• church
  • helped on the farm
  • and frustrated assisted this working mom at the office.

Whew… It’s already June 1st!

This morning I ran into a friend at the coffee shop. I don’t normally hit the coffee shop, but we are celebrating a birthday at our house today. He requested a breakfast bowl from Kettle and thus my stop.

kettleWe were talking about our summers and what we have planned. Her boys are close in age to my own crew. Her schedule sounded like it was packed with fun, but BUSY. She teaches at the local college, so she has her summers at home with the guys. They have baseball and camps and practices and reading programs and…

When she asked about our summer, I said yes – we have baseball two nights a week in the month of June. We also have one basketball camp planned for a couple mornings in July and some swim lessons when we can squeeze them in. That was pretty much it. I chose to say no to everything else.

We said no to the reading program at the library. We said no to any extra academic camps. We said no soccer camp. We said no to traveling baseball. We said no to pretty much everything else.

And it feels GOOD.

Saying NO is how we said YES to all the other things we’ve done the past week.

A few months ago, I was getting the message loud and clear that I needed to prioritize my family’s time. C’mon!!! Three different books – all with the same message – being given to me in the same week by three unique individuals?!

Yesterday, my devotion included the message of choosing WHERE to be busy with my time. This message goes for my children as well. Do I want my children to choose being busy on a tablet or in front of the TV?

Not really.

The complaint from my littles at the office yesterday was that they were bored. B.O.R.E.D. They wanted entertainment. More so, they wanted ME to entertain them.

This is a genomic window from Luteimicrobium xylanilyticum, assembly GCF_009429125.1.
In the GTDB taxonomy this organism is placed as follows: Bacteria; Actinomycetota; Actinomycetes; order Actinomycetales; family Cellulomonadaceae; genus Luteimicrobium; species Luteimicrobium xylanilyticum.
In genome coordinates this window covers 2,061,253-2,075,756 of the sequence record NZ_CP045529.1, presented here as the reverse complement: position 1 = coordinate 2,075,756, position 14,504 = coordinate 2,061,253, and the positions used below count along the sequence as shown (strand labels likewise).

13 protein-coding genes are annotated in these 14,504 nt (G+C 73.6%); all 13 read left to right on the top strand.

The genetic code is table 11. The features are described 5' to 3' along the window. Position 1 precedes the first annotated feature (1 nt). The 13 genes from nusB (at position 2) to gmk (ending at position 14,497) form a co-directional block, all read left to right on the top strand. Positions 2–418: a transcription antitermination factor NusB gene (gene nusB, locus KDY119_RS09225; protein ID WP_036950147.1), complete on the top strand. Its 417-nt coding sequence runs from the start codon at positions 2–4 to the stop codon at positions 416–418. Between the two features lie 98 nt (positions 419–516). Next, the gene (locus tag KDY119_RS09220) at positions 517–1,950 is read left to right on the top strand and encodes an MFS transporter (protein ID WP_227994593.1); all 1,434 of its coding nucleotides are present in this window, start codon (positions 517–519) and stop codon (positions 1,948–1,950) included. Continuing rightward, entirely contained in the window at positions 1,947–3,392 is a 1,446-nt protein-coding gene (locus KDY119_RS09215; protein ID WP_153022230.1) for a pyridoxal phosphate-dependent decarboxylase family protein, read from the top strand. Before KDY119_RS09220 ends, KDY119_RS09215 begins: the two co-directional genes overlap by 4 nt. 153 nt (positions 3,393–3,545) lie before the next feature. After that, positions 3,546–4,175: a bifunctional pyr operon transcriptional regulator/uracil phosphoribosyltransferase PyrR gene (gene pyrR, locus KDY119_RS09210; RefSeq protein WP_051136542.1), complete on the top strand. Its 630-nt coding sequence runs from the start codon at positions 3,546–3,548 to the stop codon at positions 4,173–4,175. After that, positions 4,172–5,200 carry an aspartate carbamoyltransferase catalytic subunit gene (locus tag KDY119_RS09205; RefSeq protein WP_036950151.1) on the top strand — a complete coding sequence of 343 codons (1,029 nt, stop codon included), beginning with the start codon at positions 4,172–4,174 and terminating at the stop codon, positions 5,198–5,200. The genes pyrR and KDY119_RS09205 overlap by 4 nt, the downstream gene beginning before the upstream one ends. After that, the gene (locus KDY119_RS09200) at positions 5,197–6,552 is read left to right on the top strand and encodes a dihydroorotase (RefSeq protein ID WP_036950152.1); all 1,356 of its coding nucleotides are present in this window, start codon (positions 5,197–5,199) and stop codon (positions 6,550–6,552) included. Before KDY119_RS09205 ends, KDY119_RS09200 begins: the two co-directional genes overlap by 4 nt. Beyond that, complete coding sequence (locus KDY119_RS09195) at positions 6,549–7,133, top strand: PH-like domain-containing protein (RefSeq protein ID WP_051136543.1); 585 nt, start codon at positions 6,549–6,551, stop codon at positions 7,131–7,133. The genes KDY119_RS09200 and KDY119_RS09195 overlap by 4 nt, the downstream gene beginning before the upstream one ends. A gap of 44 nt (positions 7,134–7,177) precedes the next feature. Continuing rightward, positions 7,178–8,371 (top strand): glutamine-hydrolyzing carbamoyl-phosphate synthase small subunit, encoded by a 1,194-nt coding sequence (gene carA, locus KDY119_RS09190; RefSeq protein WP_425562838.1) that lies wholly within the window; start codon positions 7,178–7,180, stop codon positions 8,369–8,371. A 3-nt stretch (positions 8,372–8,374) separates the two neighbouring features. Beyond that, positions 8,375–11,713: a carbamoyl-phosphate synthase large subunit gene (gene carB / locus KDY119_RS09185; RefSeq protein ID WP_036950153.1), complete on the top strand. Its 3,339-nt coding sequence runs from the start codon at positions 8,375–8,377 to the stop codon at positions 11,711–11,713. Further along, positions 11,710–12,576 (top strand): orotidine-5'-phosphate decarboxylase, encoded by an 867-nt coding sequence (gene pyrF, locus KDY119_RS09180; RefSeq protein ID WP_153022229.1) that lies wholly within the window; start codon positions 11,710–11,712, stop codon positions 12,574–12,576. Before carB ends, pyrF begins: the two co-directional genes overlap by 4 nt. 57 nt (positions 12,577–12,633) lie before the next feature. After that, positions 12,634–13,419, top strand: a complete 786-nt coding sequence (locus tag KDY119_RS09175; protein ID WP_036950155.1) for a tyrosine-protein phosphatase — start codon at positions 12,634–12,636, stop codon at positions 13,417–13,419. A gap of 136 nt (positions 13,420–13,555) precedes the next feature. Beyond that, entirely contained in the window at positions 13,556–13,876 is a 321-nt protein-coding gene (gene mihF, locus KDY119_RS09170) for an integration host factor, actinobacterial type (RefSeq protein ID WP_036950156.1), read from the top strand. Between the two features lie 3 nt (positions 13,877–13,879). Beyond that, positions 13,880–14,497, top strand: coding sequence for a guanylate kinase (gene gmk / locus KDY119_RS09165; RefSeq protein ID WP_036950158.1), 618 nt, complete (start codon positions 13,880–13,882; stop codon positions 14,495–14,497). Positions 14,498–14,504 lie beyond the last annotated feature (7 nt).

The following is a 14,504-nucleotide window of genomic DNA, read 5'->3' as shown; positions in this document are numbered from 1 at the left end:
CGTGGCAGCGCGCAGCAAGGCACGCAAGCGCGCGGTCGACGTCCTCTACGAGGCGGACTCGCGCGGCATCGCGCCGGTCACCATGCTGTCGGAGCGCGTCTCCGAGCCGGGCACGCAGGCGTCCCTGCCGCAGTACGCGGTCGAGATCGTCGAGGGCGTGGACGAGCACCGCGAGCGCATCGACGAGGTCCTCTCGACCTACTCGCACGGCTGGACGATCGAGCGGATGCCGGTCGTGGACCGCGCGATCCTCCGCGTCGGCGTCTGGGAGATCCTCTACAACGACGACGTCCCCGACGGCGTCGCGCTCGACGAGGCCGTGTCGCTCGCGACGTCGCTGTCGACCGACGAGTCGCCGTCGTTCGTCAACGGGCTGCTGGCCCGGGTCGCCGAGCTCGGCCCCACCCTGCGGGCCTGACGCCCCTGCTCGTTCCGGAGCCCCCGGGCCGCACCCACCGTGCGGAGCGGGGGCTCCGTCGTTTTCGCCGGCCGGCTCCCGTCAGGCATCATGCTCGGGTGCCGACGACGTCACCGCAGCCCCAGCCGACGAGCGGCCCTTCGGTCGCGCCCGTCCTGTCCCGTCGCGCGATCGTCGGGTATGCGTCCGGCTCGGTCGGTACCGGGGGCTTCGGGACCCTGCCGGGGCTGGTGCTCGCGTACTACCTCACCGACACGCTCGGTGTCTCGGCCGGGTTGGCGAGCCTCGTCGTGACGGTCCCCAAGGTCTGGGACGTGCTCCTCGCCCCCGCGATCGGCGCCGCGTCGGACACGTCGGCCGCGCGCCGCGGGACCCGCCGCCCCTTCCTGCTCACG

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Nope. Nada. Not happening. This fits firmly under the category of “Not my duty as a parent.” I explained (again) to them that I gave birth twice so they would have each other as playmates. Furthermore, they have fabulous imaginations, working eyes, legs, and arms, and a safe environment to enjoy within a block of the office. I can see them on the basketball court thru the window from my desk.

“Go outside and entertain yourselves! Create something new!”

It’s a big beautiful world out there! Kids, choose to be busy having the freedom of childhood and making memories instead of leveling up. If as children, he/she wants to spend free time practicing, that’s fine. It’s personal choice. I balk at the idea of scheduling their summers full of activities and requirements (other than normal family responsibilities – you aren’t getting out of your chores that easy!).

This summer break, we are opting to say NO, so that we can choose to say YES to quality time and fun together.

My kids will hopefully see less of this view and more of me face to face, laughing, playing, and actually being. Not just as mom – the harried, working, hustling-everybody-everywhere driver.IMG_1273